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Variant effect of first- and second-generation antihistamines as clues to their mechanism of action on the sneeze reflex in the common cold.

Abstract

Treatment with first-generation antihistamines reduces sneezing, rhinorrhea, nasal mucus weight, and, in some instances, cough in subjects with experimental or natural colds; however, treatment with second-generation antihistamines has not been effective for these complaints in trials in subjects with natural colds. This article reports the negative results of a clinical trial with loratadine, a second-generation antihistamine, in adults in the rhinovirus challenge model. This finding in the highly controlled setting of the challenge model confirms the earlier negative studies with second-generation antihistamines in natural colds. First-generation antihistamines block both histaminic and muscarinic receptors as well as passing the blood-brain barrier. Second-generation antihistamines mainly block histaminic receptors and do not pass the blood-brain barrier. The effectiveness of first-generation antihistamines in blocking sneezing in colds may be due primarily to neuropharmacological manipulation of histaminic and muscarinic receptors in the medulla.

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  • Publisher Full Text
  • Authors+Show Affiliations

    ,

    Aachen Medical School, Aachen, Germany.

    Source

    MeSH

    Adult
    Common Cold
    Histamine H1 Antagonists
    Humans
    Intercellular Adhesion Molecule-1
    Loratadine
    Mucus
    Rhinovirus
    Sneezing
    Treatment Outcome
    Viral Load

    Pub Type(s)

    Clinical Trial
    Journal Article
    Research Support, Non-U.S. Gov't

    Language

    eng

    PubMed ID

    11588693

    Citation

    Muether, P S., and J M. Gwaltney. "Variant Effect of First- and Second-generation Antihistamines as Clues to Their Mechanism of Action On the Sneeze Reflex in the Common Cold." Clinical Infectious Diseases : an Official Publication of the Infectious Diseases Society of America, vol. 33, no. 9, 2001, pp. 1483-8.
    Muether PS, Gwaltney JM. Variant effect of first- and second-generation antihistamines as clues to their mechanism of action on the sneeze reflex in the common cold. Clin Infect Dis. 2001;33(9):1483-8.
    Muether, P. S., & Gwaltney, J. M. (2001). Variant effect of first- and second-generation antihistamines as clues to their mechanism of action on the sneeze reflex in the common cold. Clinical Infectious Diseases : an Official Publication of the Infectious Diseases Society of America, 33(9), pp. 1483-8.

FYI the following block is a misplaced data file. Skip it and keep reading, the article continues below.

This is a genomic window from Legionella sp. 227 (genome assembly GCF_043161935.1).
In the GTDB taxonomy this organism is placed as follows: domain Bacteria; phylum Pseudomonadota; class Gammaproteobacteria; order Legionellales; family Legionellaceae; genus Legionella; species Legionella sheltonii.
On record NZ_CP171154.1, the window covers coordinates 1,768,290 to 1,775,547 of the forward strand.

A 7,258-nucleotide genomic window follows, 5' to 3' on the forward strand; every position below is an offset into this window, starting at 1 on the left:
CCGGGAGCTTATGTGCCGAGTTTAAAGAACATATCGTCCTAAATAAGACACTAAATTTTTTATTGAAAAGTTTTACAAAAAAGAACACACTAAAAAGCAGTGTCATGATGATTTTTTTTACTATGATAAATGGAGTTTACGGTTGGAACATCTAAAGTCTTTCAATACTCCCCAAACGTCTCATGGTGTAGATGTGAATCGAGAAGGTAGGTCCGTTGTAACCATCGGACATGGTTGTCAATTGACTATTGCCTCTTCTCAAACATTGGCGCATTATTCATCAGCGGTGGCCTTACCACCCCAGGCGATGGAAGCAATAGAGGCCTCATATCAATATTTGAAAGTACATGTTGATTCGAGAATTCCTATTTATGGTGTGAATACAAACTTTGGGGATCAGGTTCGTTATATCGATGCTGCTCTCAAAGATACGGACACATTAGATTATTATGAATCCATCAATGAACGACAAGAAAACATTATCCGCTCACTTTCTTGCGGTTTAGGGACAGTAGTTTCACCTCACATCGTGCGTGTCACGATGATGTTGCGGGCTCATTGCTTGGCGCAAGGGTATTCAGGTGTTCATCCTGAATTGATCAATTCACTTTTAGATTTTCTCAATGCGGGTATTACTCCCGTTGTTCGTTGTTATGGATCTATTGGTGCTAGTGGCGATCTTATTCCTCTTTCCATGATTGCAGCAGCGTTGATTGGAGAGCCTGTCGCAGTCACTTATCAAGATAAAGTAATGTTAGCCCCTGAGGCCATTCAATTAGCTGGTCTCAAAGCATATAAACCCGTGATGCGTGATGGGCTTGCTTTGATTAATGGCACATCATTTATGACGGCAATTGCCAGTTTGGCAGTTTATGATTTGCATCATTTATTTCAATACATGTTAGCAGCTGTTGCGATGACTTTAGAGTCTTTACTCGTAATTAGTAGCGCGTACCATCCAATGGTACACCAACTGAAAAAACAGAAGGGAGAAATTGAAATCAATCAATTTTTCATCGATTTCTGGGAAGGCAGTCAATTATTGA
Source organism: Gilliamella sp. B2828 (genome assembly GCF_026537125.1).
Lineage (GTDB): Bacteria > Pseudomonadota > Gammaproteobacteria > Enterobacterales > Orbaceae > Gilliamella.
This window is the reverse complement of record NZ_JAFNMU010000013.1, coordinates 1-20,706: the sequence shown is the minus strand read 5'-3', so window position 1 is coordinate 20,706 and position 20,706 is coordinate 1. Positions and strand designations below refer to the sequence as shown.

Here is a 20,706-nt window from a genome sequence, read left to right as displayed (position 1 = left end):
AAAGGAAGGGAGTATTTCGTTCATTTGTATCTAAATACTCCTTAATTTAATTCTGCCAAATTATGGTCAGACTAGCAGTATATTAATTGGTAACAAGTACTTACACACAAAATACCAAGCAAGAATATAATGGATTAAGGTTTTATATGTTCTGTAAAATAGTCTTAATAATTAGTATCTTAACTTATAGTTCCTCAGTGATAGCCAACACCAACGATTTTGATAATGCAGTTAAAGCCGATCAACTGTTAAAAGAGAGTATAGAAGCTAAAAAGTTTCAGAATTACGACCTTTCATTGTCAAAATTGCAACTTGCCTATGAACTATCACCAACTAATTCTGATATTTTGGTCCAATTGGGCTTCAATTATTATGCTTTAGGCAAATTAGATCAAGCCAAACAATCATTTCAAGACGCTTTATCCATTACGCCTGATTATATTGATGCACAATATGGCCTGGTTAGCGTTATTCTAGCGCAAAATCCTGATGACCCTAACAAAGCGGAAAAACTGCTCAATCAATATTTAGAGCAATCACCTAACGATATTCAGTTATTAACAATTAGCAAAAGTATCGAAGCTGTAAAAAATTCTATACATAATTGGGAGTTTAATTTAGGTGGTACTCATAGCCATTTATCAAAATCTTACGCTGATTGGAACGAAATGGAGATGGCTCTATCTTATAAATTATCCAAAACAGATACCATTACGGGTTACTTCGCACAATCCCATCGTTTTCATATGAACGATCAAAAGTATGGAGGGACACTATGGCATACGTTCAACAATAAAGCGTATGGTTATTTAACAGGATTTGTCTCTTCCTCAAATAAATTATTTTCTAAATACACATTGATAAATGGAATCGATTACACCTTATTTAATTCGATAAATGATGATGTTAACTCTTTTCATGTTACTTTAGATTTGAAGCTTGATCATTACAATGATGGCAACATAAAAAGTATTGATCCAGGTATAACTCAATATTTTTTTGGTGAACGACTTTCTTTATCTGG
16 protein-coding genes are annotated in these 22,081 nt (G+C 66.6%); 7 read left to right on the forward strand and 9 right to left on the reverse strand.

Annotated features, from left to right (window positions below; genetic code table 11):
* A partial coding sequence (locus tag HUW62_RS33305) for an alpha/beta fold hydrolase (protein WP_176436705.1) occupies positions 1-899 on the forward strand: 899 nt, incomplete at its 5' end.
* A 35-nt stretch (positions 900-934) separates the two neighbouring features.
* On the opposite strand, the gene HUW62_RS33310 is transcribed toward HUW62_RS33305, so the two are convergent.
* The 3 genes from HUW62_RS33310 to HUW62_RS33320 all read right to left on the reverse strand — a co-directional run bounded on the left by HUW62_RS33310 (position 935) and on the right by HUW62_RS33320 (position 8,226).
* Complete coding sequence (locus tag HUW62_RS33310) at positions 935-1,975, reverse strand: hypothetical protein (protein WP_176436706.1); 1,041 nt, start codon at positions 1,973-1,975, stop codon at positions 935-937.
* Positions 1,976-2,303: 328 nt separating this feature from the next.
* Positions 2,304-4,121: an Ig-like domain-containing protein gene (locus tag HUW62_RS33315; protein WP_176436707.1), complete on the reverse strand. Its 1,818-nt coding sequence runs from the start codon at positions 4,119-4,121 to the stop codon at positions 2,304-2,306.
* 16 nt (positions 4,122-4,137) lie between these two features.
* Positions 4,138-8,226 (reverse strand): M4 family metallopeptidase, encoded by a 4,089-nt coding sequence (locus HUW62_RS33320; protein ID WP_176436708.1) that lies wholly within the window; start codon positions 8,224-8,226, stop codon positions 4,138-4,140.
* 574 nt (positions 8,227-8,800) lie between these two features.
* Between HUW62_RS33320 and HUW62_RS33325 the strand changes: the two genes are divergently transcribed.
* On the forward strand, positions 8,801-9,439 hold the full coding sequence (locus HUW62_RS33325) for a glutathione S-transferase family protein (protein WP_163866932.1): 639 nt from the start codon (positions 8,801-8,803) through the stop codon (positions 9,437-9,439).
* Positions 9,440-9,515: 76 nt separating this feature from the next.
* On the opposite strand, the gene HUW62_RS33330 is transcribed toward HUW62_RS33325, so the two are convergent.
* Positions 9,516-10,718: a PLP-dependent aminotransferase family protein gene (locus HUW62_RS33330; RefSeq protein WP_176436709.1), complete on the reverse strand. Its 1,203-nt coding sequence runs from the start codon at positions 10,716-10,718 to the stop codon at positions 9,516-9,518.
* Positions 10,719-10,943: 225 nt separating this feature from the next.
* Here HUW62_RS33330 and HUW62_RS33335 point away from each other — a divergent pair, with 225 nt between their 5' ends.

Muether PS, Gwaltney JM. Variant Effect of First- and Second-generation Antihistamines as Clues to Their Mechanism of Action On the Sneeze Reflex in the Common Cold. Clin Infect Dis. 2001 Nov 1;33(9):1483-8. PubMed PMID: 11588693.
    * Article titles in AMA citation format should be in sentence-case
    TY - JOUR T1 - Variant effect of first- and second-generation antihistamines as clues to their mechanism of action on the sneeze reflex in the common cold. AU - Muether,P S, AU - Gwaltney,J M,Jr Y1 - 2001/10/04/ PY - 2001/01/17/received PY - 2001/04/18/revised PY - 2001/10/6/pubmed PY - 2002/1/10/medline PY - 2001/10/6/entrez SP - 1483 EP - 8 JF - Clinical infectious diseases : an official publication of the Infectious Diseases Society of America JO - Clin. Infect. Dis. VL - 33 IS - 9 N2 - Treatment with first-generation antihistamines reduces sneezing, rhinorrhea, nasal mucus weight, and, in some instances, cough in subjects with experimental or natural colds; however, treatment with second-generation antihistamines has not been effective for these complaints in trials in subjects with natural colds. This article reports the negative results of a clinical trial with loratadine, a second-generation antihistamine, in adults in the rhinovirus challenge model. This finding in the highly controlled setting of the challenge model confirms the earlier negative studies with second-generation antihistamines in natural colds. First-generation antihistamines block both histaminic and muscarinic receptors as well as passing the blood-brain barrier. Second-generation antihistamines mainly block histaminic receptors and do not pass the blood-brain barrier. The effectiveness of first-generation antihistamines in blocking sneezing in colds may be due primarily to neuropharmacological manipulation of histaminic and muscarinic receptors in the medulla. SN - 1058-4838 UR - https://www.unboundmedicine.com/medline/citation/11588693/Variant_effect_of_first__and_second_generation_antihistamines_as_clues_to_their_mechanism_of_action_on_the_sneeze_reflex_in_the_common_cold_ L2 - https://academic.oup.com/cid/article-lookup/doi/10.1086/322518 DB - PRIME DP - Unbound Medicine ER -